It is considered that the aforesaid William, for the open sedition which he had made to the same lord the King by felonious contriving, by trying to bring about his death, the destruction and weakening of the crown and of his royal authority and by bringing his standard against his liege lord in war to the death, should be taken away to the palace of Westminster as far as the Tower of London, and from the Tower as far as Allegate [Aldgate], and thus through the middle of the city as far as Elmes, and for the robberies, murders and felonies which he carried out in the kingdom of England and the land of Scotland he should be hanged there and afterwards drawn. And because he had been outlawed and not afterwards restored to the King’s peace, he should be beheaded and decapitated.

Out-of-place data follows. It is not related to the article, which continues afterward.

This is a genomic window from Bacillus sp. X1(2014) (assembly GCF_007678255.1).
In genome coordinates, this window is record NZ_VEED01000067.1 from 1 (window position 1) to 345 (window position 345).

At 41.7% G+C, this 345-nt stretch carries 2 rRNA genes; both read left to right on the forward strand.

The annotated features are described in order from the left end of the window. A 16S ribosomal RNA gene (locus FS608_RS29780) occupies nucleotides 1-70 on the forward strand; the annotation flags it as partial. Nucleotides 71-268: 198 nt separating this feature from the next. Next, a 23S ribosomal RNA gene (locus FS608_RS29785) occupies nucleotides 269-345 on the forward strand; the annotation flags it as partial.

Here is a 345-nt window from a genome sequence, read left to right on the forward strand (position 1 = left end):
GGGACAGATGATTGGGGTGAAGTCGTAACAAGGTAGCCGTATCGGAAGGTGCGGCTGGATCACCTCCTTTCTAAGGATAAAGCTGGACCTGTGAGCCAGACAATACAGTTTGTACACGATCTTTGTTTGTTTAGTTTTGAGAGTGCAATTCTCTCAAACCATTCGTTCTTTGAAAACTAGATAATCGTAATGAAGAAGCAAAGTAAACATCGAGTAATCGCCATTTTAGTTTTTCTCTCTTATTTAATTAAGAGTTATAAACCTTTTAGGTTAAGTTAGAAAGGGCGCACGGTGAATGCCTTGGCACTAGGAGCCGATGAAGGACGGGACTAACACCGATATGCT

And afterwards, for the measureless wickedness which he did to God and to the most Holy Church by burning churches, vessels and shrines, in which the body of Christ and the bodies of the saints and relics of the same were wont to be placed together, the heart, liver, and lung and all the internal [parts] of the same William, by which such evil thoughts proceeded, should be dispatched to the fire and burned. And also because he had committed both murders and felonies, not only to the lord the King himself but to the entire people of England and Scotland, the body of that William should be cut up and divided and cut up into four quarters, and that the head thus cut off should be affixed upon London bridge in the sight of those crossing both by land and by water, and one quarter should be hung on the gibbet at Newcastle upon Tyne, another quarter at Berwick, a third quarter at Stirling, and a fourth quarter at St John’s town [Perth] as a cause of fear and chastisement of all going past and looking upon these things &c.” (http://www.thesocietyofwilliamwallace.com/wallacesexecution.htm)